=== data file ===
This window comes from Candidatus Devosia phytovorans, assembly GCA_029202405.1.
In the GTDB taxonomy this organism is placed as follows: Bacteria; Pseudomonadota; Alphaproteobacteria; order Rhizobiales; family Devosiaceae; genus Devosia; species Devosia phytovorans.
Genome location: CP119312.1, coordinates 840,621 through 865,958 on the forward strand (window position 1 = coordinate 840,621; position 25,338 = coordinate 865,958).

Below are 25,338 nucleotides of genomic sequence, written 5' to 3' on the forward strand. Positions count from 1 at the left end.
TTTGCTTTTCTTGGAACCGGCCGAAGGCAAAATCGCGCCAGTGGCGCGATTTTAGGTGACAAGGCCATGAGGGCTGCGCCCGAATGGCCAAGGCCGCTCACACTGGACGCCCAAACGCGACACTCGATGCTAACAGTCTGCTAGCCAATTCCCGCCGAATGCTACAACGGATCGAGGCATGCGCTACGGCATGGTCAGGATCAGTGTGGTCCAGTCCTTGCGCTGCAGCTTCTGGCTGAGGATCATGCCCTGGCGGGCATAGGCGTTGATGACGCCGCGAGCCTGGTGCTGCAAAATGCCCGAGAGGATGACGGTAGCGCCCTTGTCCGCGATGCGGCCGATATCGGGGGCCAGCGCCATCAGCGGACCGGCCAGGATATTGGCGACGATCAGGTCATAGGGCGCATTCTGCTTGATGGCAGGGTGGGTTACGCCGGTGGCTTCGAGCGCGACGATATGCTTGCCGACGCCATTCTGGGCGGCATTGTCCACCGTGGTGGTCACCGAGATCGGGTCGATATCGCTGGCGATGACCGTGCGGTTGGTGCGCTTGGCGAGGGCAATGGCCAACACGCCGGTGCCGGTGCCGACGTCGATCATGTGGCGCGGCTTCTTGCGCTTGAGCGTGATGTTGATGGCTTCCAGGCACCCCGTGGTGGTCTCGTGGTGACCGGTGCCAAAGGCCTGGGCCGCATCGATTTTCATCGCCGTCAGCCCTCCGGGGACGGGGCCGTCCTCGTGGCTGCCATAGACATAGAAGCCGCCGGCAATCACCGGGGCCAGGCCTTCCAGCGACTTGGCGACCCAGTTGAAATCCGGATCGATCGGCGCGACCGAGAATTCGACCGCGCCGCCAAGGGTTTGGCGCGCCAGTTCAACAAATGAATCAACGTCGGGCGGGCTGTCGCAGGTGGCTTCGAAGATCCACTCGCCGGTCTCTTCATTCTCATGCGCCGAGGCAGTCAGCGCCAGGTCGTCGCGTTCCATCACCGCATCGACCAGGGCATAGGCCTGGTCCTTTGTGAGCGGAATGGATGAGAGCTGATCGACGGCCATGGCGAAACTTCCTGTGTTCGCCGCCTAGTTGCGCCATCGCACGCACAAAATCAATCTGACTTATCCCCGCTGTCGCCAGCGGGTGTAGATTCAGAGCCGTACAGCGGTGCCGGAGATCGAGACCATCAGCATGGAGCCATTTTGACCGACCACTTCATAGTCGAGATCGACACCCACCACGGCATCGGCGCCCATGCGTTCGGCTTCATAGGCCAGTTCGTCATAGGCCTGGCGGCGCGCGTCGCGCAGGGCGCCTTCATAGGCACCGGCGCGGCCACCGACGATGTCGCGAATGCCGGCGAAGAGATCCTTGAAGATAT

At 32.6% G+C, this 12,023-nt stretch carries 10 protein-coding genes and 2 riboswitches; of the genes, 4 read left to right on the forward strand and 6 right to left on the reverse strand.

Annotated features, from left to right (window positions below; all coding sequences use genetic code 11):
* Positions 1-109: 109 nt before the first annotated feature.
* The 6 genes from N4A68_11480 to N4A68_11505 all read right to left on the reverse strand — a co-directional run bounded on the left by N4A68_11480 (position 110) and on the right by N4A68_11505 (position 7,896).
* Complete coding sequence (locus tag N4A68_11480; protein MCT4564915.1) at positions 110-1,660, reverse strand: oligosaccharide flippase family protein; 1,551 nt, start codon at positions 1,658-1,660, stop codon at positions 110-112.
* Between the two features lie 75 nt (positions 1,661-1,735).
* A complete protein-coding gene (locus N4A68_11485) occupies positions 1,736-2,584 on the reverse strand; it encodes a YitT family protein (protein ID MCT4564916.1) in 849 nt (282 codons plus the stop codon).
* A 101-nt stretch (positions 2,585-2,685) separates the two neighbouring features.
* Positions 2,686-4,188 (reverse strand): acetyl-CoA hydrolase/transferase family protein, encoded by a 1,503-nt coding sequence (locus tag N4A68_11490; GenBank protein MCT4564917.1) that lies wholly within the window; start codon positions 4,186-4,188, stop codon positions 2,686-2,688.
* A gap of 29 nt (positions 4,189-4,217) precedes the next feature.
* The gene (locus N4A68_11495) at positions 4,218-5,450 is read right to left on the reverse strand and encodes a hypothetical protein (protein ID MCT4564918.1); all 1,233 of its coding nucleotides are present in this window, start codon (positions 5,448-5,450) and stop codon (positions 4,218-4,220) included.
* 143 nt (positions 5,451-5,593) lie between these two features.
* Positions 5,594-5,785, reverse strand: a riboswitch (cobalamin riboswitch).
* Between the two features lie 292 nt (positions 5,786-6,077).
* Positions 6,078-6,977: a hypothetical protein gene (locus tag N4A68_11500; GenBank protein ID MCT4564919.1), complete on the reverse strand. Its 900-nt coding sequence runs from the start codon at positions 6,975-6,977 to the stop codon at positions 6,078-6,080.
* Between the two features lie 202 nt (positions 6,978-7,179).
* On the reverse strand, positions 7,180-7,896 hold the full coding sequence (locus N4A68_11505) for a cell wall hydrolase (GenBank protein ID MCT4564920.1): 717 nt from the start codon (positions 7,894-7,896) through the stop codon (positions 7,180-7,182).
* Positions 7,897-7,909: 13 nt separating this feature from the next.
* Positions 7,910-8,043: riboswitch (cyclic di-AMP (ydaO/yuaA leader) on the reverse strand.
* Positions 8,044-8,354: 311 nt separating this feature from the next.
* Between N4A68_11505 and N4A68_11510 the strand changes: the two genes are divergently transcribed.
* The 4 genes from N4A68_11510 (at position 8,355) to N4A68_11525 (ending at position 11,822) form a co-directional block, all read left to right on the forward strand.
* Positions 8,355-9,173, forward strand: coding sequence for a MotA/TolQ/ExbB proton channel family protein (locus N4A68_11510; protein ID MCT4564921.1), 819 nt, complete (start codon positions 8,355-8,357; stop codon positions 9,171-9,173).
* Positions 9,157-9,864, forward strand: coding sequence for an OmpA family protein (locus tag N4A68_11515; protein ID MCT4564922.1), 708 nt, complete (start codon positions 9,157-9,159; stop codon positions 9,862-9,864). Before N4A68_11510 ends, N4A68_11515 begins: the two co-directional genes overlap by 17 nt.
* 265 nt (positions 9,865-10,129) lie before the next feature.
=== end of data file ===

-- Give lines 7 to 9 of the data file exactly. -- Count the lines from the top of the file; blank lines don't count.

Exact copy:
Annotated features, from left to right (window positions below; all coding sequences use genetic code 11):
* Positions 1-109: 109 nt before the first annotated feature.
* The 6 genes from N4A68_11480 to N4A68_11505 all read right to left on the reverse strand — a co-directional run bounded on the left by N4A68_11480 (position 110) and on the right by N4A68_11505 (position 7,896).